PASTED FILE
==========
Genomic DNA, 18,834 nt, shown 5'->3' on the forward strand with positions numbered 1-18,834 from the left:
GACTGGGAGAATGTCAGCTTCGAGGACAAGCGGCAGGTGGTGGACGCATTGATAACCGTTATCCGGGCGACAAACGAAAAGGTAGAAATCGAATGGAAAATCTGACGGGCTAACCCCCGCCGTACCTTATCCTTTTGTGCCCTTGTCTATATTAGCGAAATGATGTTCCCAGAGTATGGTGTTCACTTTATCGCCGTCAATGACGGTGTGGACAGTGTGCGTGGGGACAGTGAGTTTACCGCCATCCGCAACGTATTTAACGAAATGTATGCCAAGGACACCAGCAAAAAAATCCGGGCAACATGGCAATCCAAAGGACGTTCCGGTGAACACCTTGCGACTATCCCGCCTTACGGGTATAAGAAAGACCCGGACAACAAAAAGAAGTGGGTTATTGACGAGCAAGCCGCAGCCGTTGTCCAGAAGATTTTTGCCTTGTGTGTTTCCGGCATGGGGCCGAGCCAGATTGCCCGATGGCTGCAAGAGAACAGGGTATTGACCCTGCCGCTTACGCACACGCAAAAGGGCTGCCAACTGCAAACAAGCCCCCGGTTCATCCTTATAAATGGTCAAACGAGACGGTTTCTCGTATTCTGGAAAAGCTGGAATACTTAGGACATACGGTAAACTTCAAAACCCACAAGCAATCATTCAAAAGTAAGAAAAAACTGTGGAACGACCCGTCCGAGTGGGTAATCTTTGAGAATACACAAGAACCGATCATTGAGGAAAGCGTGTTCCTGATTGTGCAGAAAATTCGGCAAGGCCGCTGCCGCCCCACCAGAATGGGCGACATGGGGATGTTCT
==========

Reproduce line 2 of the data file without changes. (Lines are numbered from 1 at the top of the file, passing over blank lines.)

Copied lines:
GACTGGGAGAATGTCAGCTTCGAGGACAAGCGGCAGGTGGTGGACGCATTGATAACCGTTATCCGGGCGACAAACGAAAAGGTAGAAATCGAATGGAAAATCTGACGGGCTAACCCCCGCCGTACCTTATCCTTTTGTGCCCTTGTCTATATTAGCGAAATGATGTTCCCAGAGTATGGTGTTCACTTTATCGCCGTCAATGACGGTGTGGACAGTGTGCGTGGGGACAGTGAGTTTACCGCCATCCGCAACGTATTTAACGAAATGTATGCCAAGGACACCAGCAAAAAAATCCGGGCAACATGGCAATCCAAAGGACGTTCCGGTGAACACCTTGCGACTATCCCGCCTTACGGGTATAAGAAAGACCCGGACAACAAAAAGAAGTGGGTTATTGACGAGCAAGCCGCAGCCGTTGTCCAGAAGATTTTTGCCTTGTGTGTTTCCGGCATGGGGCCGAGCCAGATTGCCCGATGGCTGCAAGAGAACAGGGTATTGACCCTGCCGCTTACGCACACGCAAAAGGGCTGCCAACTGCAAACAAGCCCCCGGTTCATCCTTATAAATGGTCAAACGAGACGGTTTCTCGTATTCTGGAAAAGCTGGAATACTTAGGACATACGGTAAACTTCAAAACCCACAAGCAATCATTCAAAAGTAAGAAAAAACTGTGGAACGACCCGTCCGAGTGGGTAATCTTTGAGAATACACAAGAACCGATCATTGAGGAAAGCGTGTTCCTGATTGTGCAGAAAATTCGGCAAGGCCGCTGCCGCCCCACCAGAATGGGCGACATGGGGATGTTCT